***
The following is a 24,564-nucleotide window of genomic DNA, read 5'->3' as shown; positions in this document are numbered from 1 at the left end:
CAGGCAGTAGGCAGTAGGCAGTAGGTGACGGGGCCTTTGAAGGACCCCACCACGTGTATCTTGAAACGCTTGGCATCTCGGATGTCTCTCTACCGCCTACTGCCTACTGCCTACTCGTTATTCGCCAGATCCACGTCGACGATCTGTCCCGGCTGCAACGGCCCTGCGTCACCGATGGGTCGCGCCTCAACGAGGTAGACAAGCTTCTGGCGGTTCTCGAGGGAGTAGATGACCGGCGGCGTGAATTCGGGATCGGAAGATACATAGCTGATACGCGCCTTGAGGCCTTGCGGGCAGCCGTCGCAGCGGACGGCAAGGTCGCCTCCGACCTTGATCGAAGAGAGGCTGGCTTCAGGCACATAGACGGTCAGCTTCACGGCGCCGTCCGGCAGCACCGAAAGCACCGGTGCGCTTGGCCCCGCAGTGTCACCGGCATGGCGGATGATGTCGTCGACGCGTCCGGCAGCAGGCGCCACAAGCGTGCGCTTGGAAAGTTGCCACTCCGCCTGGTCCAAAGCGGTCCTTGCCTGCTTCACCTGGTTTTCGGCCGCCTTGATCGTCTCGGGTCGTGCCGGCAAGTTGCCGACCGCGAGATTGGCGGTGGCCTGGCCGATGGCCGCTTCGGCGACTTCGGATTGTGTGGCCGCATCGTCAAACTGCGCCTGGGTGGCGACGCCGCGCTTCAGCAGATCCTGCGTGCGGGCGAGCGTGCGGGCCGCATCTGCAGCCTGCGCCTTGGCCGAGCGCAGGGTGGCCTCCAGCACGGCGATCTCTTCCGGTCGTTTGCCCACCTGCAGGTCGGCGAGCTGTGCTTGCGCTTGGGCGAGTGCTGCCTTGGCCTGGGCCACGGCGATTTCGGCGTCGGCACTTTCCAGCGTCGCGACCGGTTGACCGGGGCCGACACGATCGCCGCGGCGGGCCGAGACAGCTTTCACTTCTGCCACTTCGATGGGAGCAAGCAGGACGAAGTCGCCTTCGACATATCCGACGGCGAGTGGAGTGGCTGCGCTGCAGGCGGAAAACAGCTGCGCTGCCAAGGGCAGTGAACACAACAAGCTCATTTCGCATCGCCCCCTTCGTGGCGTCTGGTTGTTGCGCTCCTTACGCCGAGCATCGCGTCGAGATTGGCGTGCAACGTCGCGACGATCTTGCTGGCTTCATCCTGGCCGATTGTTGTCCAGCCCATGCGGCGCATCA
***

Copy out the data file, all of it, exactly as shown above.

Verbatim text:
The following is a 24,564-nucleotide window of genomic DNA, read 5'->3' as shown; positions in this document are numbered from 1 at the left end:
CAGGCAGTAGGCAGTAGGCAGTAGGTGACGGGGCCTTTGAAGGACCCCACCACGTGTATCTTGAAACGCTTGGCATCTCGGATGTCTCTCTACCGCCTACTGCCTACTGCCTACTCGTTATTCGCCAGATCCACGTCGACGATCTGTCCCGGCTGCAACGGCCCTGCGTCACCGATGGGTCGCGCCTCAACGAGGTAGACAAGCTTCTGGCGGTTCTCGAGGGAGTAGATGACCGGCGGCGTGAATTCGGGATCGGAAGATACATAGCTGATACGCGCCTTGAGGCCTTGCGGGCAGCCGTCGCAGCGGACGGCAAGGTCGCCTCCGACCTTGATCGAAGAGAGGCTGGCTTCAGGCACATAGACGGTCAGCTTCACGGCGCCGTCCGGCAGCACCGAAAGCACCGGTGCGCTTGGCCCCGCAGTGTCACCGGCATGGCGGATGATGTCGTCGACGCGTCCGGCAGCAGGCGCCACAAGCGTGCGCTTGGAAAGTTGCCACTCCGCCTGGTCCAAAGCGGTCCTTGCCTGCTTCACCTGGTTTTCGGCCGCCTTGATCGTCTCGGGTCGTGCCGGCAAGTTGCCGACCGCGAGATTGGCGGTGGCCTGGCCGATGGCCGCTTCGGCGACTTCGGATTGTGTGGCCGCATCGTCAAACTGCGCCTGGGTGGCGACGCCGCGCTTCAGCAGATCCTGCGTGCGGGCGAGCGTGCGGGCCGCATCTGCAGCCTGCGCCTTGGCCGAGCGCAGGGTGGCCTCCAGCACGGCGATCTCTTCCGGTCGTTTGCCCACCTGCAGGTCGGCGAGCTGTGCTTGCGCTTGGGCGAGTGCTGCCTTGGCCTGGGCCACGGCGATTTCGGCGTCGGCACTTTCCAGCGTCGCGACCGGTTGACCGGGGCCGACACGATCGCCGCGGCGGGCCGAGACAGCTTTCACTTCTGCCACTTCGATGGGAGCAAGCAGGACGAAGTCGCCTTCGACATATCCGACGGCGAGTGGAGTGGCTGCGCTGCAGGCGGAAAACAGCTGCGCTGCCAAGGGCAGTGAACACAACAAGCTCATTTCGCATCGCCCCCTTCGTGGCGTCTGGTTGTTGCGCTCCTTACGCCGAGCATCGCGTCGAGATTGGCGTGCAACGTCGCGACGATCTTGCTGGCTTCATCCTGGCCGATTGTTGTCCAGCCCATGCGGCGCATCA